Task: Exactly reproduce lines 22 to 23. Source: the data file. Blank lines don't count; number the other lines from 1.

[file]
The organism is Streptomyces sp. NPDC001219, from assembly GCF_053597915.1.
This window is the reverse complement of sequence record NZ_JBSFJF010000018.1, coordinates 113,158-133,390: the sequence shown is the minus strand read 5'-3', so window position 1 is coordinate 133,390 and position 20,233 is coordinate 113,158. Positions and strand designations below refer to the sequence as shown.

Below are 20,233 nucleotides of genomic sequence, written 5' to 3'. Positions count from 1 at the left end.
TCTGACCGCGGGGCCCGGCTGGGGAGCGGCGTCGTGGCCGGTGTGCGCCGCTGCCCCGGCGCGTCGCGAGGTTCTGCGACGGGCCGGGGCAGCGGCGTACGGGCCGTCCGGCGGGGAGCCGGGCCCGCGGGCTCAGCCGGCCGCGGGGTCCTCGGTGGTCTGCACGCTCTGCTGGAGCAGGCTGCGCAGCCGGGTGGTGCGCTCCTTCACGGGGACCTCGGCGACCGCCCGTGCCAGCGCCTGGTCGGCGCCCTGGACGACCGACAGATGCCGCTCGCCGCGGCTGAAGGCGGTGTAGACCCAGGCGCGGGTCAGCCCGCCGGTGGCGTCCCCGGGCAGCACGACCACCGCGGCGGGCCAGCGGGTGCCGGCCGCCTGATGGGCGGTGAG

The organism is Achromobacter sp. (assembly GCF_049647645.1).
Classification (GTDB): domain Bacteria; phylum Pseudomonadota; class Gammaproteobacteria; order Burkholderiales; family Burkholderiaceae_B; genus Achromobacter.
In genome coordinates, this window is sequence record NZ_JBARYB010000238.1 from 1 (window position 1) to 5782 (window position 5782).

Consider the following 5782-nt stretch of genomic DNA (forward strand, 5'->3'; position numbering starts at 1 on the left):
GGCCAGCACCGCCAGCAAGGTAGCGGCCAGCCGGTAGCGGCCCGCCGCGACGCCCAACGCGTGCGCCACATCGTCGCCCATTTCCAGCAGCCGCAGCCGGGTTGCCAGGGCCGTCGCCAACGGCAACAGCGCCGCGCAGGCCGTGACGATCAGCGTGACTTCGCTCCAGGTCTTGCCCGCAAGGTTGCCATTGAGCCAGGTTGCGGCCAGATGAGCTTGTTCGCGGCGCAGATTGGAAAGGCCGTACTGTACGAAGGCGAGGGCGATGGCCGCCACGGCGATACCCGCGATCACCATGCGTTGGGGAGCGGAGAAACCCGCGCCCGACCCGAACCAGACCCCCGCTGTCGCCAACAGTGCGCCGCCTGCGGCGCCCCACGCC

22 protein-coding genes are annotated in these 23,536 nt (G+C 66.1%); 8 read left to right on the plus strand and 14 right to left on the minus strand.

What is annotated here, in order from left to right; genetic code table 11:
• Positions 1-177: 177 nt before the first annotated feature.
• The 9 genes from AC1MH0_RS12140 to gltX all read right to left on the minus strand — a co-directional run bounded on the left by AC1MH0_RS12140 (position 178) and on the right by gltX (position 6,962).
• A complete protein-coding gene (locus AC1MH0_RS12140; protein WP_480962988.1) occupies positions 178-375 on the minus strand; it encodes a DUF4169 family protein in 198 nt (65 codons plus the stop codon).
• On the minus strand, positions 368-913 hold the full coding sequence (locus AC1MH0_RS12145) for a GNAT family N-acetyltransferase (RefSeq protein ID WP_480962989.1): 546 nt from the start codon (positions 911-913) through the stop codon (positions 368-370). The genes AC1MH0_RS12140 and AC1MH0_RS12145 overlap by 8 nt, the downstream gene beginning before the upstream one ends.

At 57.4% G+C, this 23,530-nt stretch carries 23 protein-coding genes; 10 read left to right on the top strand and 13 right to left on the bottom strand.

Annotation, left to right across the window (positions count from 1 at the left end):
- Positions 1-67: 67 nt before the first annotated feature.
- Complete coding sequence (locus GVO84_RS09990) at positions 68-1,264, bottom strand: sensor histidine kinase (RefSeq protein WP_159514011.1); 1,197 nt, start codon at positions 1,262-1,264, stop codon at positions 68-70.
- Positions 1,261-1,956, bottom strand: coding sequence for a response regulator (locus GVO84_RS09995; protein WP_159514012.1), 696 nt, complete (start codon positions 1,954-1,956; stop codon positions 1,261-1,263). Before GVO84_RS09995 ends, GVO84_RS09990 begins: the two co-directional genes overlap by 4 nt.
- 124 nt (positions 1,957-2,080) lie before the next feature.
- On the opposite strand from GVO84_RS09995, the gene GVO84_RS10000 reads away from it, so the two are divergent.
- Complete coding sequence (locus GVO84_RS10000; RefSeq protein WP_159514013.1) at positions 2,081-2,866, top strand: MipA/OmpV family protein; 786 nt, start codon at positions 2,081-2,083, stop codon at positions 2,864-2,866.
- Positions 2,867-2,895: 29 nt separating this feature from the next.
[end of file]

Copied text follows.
- On the opposite strand from GVO84_RS09995, the gene GVO84_RS10000 reads away from it, so the two are divergent.
- Complete coding sequence (locus GVO84_RS10000; RefSeq protein WP_159514013.1) at positions 2,081-2,866, top strand: MipA/OmpV family protein; 786 nt, start codon at positions 2,081-2,083, stop codon at positions 2,864-2,866.